At present, there is no political analyst, journalist or pundit that can avoid mentioning oil when examining sub-Saharan Africa’s situation and prospects. So, any new book dealing with the topic is likely to be met, at first, with some skepticism: is it really shedding new light on the issue – one could ask himself – or adding something to a years-long debate? When coming to Celeste Hicks’s Africa’s New Oil. Power, pipelines and future fortunes, published by Zed Books, the answer to both questions is, undoubtedly, yes.
Since the beginning of the book, Hicks (a former BBC correspondent from Mali, Chad and Somalia, now working as a freelancer) makes clear that she is going to approach the issue from a very specific angle. “I will not deal in any further details with Nigeria and Angola, the classic case of resource-cursed nations … – she writes – Instead I will offer a comparative study of five newer African oil-producing countries – Chad; Niger, Ghana, Uganda and Kenya – with quite different levels of development and economies.
As suggested by the above quote, the debate on the so-called “resource curse” is the starting point of Hicks’s argument. This theory, also known as the “paradox of plenty” was developed between the 1980s and 1990s around the firm belief that – resting on the experiences of some of the oldest oil-rich countries of Africa (including the then united Sudan in addition to the already mentioned Angola and Nigeria) – an abundance of natural resources could in fact lead to socio-political conflict and slower, instead of faster, economic growth. The solutions suggested by various economists and experts ranged from not exploiting the resources until the political and institutional environment was mature enough to do so, to various mechanisms aimed at ensuring that revenues from minerals or hydrocarbons would be used for the right kind of expenditures (development projects, ‘future generations funds’, provision of basic services…).
The first attempt to turn this approach into practice, the author recalls, was made in Chad in the early 2000s, when the World Bank became directly involved in the development of the Komé fields. The project, known as CCDP (Chad Cameroon Development Project) aimed to create a system of trackable and transparent payments from the oil companies and to commit the government to spend the earnings in poverty reduction projects. So, it is not only because of her long experience as a correspondent in the country that Hicks chooses Chad as the starting point of her analysis, even if some pieces of writing, like the description of the aftermath of the Am Dam battle, are instrumental in giving her account a more lively tone. In her view, in fact, the Central African state can be regarded as a pioneer – in both good and evil – of the experiences of other countries which are in the process either of exploiting their oil deposits or of evaluating the viability of such an industry following promising discoveries.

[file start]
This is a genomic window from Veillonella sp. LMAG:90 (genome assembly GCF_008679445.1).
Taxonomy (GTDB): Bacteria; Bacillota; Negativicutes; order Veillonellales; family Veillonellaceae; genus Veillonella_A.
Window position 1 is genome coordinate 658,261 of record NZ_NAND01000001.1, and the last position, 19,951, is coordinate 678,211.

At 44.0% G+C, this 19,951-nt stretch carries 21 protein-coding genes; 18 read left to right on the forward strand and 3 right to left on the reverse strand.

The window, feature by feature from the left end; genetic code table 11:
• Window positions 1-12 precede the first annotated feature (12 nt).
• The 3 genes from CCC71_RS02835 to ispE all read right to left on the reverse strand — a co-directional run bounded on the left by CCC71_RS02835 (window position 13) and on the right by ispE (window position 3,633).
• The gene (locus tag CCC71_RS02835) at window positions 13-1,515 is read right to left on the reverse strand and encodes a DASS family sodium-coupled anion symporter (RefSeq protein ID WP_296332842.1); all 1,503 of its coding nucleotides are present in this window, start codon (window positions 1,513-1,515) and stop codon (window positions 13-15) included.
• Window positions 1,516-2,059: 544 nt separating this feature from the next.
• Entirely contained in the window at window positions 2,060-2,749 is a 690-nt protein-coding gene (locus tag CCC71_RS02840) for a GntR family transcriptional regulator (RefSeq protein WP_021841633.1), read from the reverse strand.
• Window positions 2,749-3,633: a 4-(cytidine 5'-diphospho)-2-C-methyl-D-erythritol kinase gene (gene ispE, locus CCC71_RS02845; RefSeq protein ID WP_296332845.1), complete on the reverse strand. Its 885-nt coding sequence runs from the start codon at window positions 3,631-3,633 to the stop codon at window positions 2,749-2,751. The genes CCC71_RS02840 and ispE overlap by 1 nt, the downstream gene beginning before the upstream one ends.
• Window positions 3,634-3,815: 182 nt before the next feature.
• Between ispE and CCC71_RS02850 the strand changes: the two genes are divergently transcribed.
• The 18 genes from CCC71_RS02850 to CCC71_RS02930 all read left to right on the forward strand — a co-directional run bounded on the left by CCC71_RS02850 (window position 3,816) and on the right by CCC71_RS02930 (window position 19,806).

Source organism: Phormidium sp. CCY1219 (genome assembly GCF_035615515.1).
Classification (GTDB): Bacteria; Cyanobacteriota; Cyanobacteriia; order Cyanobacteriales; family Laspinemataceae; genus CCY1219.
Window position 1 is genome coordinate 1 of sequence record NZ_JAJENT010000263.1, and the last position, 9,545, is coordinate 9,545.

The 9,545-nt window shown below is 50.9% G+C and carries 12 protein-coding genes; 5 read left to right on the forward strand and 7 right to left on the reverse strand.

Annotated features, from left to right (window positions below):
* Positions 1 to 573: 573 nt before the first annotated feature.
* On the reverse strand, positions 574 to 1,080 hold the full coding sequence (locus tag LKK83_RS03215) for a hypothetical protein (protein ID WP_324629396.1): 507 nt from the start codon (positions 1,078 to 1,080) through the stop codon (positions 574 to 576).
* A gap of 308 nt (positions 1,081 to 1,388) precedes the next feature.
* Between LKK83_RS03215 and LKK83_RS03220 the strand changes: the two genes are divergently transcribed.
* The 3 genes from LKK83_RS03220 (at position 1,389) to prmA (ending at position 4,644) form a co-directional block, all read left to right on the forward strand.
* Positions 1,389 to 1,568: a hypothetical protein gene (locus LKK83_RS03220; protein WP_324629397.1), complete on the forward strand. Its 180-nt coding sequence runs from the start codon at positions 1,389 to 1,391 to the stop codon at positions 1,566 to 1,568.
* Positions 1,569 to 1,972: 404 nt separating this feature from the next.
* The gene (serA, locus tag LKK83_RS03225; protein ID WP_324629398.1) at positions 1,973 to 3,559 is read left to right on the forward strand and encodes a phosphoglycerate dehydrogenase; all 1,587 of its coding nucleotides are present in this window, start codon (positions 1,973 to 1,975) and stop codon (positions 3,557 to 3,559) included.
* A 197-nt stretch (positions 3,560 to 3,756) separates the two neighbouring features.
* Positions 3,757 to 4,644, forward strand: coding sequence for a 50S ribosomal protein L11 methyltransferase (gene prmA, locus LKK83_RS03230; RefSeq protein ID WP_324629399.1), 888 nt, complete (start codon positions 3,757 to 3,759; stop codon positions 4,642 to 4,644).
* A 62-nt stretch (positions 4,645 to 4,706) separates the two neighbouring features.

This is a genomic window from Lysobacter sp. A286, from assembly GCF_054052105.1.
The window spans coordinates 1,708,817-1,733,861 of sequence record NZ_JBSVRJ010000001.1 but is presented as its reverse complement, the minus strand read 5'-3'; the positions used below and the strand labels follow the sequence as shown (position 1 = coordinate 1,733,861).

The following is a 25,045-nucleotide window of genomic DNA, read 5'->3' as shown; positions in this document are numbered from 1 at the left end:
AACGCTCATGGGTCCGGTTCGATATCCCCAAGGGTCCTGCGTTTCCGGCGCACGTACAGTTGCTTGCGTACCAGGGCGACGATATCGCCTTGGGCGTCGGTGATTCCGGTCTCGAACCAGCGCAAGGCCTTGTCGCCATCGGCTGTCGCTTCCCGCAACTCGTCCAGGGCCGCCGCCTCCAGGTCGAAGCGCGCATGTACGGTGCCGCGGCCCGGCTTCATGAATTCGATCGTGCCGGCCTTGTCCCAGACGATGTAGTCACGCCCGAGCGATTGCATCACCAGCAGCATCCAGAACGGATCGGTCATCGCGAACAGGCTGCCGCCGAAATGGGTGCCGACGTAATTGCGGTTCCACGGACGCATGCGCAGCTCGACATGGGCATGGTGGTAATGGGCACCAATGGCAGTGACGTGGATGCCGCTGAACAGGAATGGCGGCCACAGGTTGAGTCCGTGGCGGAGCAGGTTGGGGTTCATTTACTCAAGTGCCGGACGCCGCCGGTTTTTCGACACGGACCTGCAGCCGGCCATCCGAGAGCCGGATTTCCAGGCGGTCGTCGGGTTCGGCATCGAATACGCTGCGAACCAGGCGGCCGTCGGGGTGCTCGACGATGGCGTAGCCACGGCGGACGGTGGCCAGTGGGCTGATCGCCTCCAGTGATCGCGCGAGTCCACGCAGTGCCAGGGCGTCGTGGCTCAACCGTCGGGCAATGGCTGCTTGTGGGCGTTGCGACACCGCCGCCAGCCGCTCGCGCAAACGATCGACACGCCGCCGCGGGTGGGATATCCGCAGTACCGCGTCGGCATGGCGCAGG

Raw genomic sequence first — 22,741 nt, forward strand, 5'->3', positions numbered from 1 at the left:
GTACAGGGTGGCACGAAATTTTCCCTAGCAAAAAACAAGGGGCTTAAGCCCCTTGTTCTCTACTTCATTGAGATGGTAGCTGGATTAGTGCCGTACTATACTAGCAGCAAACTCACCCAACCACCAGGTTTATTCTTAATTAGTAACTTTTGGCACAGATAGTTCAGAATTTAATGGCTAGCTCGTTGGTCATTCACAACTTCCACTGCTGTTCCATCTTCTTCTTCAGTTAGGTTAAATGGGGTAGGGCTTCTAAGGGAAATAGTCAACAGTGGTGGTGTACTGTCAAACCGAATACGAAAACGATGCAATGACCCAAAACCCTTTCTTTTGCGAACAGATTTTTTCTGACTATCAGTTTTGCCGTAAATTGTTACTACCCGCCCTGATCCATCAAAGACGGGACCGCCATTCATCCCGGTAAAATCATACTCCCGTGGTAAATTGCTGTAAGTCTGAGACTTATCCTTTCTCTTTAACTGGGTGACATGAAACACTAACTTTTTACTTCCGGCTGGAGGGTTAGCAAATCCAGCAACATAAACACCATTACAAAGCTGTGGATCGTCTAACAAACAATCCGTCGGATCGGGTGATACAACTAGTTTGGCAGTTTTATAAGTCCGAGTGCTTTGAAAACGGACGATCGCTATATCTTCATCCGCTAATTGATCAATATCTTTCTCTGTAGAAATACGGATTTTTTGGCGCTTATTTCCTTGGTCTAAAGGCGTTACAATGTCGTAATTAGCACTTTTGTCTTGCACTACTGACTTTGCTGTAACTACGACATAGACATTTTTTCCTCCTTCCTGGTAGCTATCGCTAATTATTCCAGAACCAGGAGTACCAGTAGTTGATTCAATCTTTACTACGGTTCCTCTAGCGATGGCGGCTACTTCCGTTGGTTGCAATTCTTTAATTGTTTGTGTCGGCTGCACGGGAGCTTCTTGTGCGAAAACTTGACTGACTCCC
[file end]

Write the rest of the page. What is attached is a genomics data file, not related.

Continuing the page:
To those countries, thus, the reporter drives her attention after having dealt with various aspects of the case of Chad (the World Bank Project itself in Chapter 1, the current situation in Chapter 2, the role of China in Chapter 3). Chapter 4 puts Niger – currently a small-scale oil producer – under the spotlight, while Chapter 5 does the same with Ghana, seen as an example of good management, and East Africa is dealt with in Chapter 6, as the situations of Kenya and Uganda are quite similar. Oil is not being exploited yet, but both countries are trying to develop a policy and legislative framework that enables them to take the best off this new potential wealth.
At the end of the book the author comes to a conclusion which is best summarized by a quote by UCLA professor Michael L. Ross: “Oil wealth does not affect all countries equally”. In fact, as each one of the already mentioned states has taken just some elements from the Chadian World Bank project, and as both the players involved and the context are different, the “resource curse” is not an unavoidable fate. On the other hand, the former BBC correspondent is well aware that, in order to reach acceptable results in revenue management, there are some elements that must be regarded as essential: better governance and more transparence in some deals, such as the ones offered by Chinese oil companies to many sub-Saharan countries.
Ultimately, Hicks’s study on Africa’s newest oil producers can be regarded as a highly authoritative, realistic and objective work: features which are mostly due to the author’s choice of relying mainly on firsthand information and interviews she collected in her capacity of BBC correspondent or as a freelancer, and not on academic research alone. (D.M.)
Celeste Hicks, Africa’s new oil. Power, pipelines and future fortunes, Zed Books, London 2015, 256 pp.